Toronto, Ontario -- December 27, 2013 -- Ontario is introducing new initiatives the government hopes will reduce costs and uncertainty in the auto insurance system, including enhancing towing industry oversight.

Consultations are underway to develop a province-wide system to oversee the towing industry. A review of vehicle storage and collision repair practices will also be conducted, which the province hopes will address consumer concerns about towing industry practices that may drive up insurance rates.

Drivers involved in traffic collisions and in need of roadside assistance should have confidence that tow truck operators are reputable, safe and will provide honest and fair dealings.

The government is also unveiling a new package of regulatory changes it believes will:

  • Enable licensing of service providers that bill auto insurers so that only licensed providers can get paid directly by insurers.
  • Clarify that claimants with a minor injury may only seek treatment beyond $3,500 if they have a medically documented pre-existing condition preventing their full recovery.
  • Confirm that a claimant's initial choice of income replacement, non-earner or caregiver benefits is final and cannot be modified.
  • Ensure that those who attend to an injured family member or friend after an accident will be compensated for the actual economic loss they incur during that time.

The government of Ontario hopes these changes will help reduce costs and uncertainty in the system by continuing to crack down on abuse and fraud, and clarifying benefits for auto insurance claimants.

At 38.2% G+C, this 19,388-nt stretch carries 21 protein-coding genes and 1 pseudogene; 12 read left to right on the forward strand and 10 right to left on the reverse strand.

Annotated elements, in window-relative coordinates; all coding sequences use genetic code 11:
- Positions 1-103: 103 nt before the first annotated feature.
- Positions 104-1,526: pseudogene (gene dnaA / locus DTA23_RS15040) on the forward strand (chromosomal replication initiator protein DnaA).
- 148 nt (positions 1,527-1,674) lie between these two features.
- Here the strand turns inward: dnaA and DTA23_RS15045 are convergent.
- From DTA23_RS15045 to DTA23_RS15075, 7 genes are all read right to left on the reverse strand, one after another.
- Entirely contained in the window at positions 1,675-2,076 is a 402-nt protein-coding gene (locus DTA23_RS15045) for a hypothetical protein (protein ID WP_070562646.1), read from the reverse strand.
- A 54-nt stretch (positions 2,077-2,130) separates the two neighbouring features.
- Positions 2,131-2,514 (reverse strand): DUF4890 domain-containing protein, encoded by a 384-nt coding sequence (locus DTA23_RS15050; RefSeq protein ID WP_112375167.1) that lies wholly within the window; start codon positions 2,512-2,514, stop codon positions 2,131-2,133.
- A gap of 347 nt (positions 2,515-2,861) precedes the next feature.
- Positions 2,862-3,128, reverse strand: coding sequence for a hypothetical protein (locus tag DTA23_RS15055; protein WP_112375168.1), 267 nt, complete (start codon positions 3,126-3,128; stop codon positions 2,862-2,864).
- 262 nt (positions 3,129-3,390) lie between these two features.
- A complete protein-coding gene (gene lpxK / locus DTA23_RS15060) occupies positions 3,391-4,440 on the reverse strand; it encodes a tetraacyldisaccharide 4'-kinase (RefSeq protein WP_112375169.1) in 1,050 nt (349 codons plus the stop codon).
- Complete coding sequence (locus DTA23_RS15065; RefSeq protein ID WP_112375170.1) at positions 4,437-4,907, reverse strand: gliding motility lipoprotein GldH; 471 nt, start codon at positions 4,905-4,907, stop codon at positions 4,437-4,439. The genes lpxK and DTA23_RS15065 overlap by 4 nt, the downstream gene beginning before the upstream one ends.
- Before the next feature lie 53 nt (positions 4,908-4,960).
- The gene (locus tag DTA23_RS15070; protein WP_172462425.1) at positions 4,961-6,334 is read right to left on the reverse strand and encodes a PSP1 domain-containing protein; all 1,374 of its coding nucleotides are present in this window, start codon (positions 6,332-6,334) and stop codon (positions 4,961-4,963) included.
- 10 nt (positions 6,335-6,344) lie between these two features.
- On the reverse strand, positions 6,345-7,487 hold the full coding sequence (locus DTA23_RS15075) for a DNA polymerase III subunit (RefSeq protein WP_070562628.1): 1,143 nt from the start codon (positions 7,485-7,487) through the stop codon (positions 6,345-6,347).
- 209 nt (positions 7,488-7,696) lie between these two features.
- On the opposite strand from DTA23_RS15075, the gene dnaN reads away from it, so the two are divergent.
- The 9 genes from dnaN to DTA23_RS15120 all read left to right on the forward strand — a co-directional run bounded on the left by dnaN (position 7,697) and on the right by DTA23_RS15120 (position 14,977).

Making auto insurance rates more affordable for drivers is part of the Ontario government plan's to invest in people, build modern infrastructure and support a dynamic and innovative business climate.

Quick Facts

  • Consultations with representatives from the towing, municipal, insurance, policing, legal, leasing and financing sectors to look at options for towing industry oversight began in early December 2013, with additional meetings being held in early 2014. An advisory group on towing and an advisory group on vehicle storage will participate in the next stage of consultations, with the goal of submitting recommendations to the government in February 2014.
  • The Auto Insurance Cost and Rate Reduction Strategy was introduced as part of the 2013 Ontario Budget. Within the next two years, Ontario is targeting an average 15 percent auto insurance rate reduction—with an average eight percent reduction target by August 2014.
  • The government expects the report on 2013 fourth quarter rate approvals from the Financial Services Commission of Ontario in January 2014 to provide the first evidence that the Cost and Rate Reduction Strategy is working.
  • To date, the government has taken action to address 18 of the 38 recommendations made by Ontario's Auto Insurance Anti-Fraud Task Force aimed at preventing fraud and helping protect consumers.

For more information, please visit Ontario.ca.

 

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